Benefits and costs of intercropping reforestation in the Atlantic lowlands of Costa Rica.
Source: New Forests, Volume 25, Number 1, January 2003 , pp. 41-48(8)
Agroforestry options as a means of promoting reforestation were tested by establishing with 10 farmers simple comparisons between pure plantations and timber trees with annual or perennial intercrops. Two year-old intercropped trees on-farm had 22–48% greater height and 24–38% greater diameter than trees in pure plantations. The exception was Cordia alliodora that did not respond significantly to intercropping with cassava (Manihot esculenta). Only intercrops with the most valuable crops on agricultural soils produced a return to labour above the daily wage rate. On non-agricultural soils, farmers only intercrop a small area of their plantations with subsistence crops to meet home consumption needs. In the context of Costa Rica intercropping appeared to have a limited potential to finance the reforestation costs of farmers.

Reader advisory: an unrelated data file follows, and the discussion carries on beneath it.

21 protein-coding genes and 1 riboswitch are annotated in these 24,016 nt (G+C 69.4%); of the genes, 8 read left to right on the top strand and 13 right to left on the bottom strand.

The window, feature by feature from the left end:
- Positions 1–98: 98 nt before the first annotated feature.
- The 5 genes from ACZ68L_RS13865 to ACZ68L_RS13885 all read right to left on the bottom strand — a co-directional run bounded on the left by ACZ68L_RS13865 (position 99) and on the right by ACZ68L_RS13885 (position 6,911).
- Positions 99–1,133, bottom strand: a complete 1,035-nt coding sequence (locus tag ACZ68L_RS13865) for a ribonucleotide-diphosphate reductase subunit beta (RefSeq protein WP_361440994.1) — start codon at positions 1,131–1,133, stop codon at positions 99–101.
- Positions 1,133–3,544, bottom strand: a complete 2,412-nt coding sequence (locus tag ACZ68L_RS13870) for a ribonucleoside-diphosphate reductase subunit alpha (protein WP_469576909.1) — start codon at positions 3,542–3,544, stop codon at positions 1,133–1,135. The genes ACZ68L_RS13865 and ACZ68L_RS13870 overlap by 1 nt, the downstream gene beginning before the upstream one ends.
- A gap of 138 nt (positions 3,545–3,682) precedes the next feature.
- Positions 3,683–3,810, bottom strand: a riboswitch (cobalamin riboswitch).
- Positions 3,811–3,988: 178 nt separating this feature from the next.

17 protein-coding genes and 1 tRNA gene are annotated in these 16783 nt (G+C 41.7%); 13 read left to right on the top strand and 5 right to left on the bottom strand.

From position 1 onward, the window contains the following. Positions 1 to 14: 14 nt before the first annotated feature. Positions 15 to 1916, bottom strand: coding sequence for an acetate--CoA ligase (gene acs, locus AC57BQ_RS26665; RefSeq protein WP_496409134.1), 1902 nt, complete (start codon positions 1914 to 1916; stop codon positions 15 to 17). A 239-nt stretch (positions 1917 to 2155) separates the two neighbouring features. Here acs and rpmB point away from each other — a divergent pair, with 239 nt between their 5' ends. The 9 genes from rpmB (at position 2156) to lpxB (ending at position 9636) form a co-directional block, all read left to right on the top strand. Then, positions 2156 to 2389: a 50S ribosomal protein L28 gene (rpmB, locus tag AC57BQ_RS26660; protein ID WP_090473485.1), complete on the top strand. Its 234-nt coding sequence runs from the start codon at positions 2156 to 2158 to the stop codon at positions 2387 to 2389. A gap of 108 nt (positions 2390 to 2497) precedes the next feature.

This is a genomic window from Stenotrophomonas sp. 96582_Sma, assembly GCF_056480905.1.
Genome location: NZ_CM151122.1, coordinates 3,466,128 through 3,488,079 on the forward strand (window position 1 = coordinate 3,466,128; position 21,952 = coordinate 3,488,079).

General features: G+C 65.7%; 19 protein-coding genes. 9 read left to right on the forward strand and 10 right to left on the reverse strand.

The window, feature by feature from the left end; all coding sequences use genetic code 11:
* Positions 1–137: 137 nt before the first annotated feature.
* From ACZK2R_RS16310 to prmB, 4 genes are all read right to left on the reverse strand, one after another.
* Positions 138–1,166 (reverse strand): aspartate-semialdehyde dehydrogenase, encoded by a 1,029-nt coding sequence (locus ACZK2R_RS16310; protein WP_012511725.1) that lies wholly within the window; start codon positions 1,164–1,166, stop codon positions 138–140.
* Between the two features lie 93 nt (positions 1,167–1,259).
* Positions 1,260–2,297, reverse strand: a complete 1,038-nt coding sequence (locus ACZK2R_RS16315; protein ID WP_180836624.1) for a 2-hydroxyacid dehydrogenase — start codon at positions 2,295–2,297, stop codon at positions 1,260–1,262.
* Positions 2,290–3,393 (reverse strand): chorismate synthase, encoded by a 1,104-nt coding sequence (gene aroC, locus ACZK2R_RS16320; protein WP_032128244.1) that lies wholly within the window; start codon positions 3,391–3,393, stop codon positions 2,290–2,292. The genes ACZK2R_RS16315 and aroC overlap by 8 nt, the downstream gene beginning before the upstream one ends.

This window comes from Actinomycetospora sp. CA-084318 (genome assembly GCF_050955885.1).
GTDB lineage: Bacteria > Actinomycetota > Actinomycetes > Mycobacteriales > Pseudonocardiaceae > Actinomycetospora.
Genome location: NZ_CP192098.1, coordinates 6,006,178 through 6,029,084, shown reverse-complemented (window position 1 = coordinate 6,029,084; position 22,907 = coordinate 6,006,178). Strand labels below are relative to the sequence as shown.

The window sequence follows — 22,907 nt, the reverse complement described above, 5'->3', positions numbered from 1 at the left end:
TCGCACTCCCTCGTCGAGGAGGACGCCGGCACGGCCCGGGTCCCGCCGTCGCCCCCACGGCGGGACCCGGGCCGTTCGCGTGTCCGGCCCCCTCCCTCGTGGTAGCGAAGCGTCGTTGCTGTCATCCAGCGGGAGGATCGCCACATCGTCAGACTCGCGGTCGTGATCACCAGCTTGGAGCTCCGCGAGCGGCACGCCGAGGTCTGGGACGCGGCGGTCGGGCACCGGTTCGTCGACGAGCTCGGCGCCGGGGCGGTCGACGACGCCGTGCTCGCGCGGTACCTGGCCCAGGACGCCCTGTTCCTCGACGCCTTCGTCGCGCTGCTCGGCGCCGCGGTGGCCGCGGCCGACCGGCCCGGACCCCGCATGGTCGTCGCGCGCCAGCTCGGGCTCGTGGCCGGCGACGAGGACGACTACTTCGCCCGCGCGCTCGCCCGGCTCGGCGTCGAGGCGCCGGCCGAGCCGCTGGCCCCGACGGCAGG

Document Type: Research Article
Affiliations: 1: Organization for Tropical Studies, Apdo. 676, San Pedro, Costa Rica 2: Yale University, School of Forestry and Environmental Studies, Connecticut, USA 3: Centro Agrícola de Sarapiquí, Puerto Viejo, Sarapiquí, Costa Rica
Publication date: January 1, 2003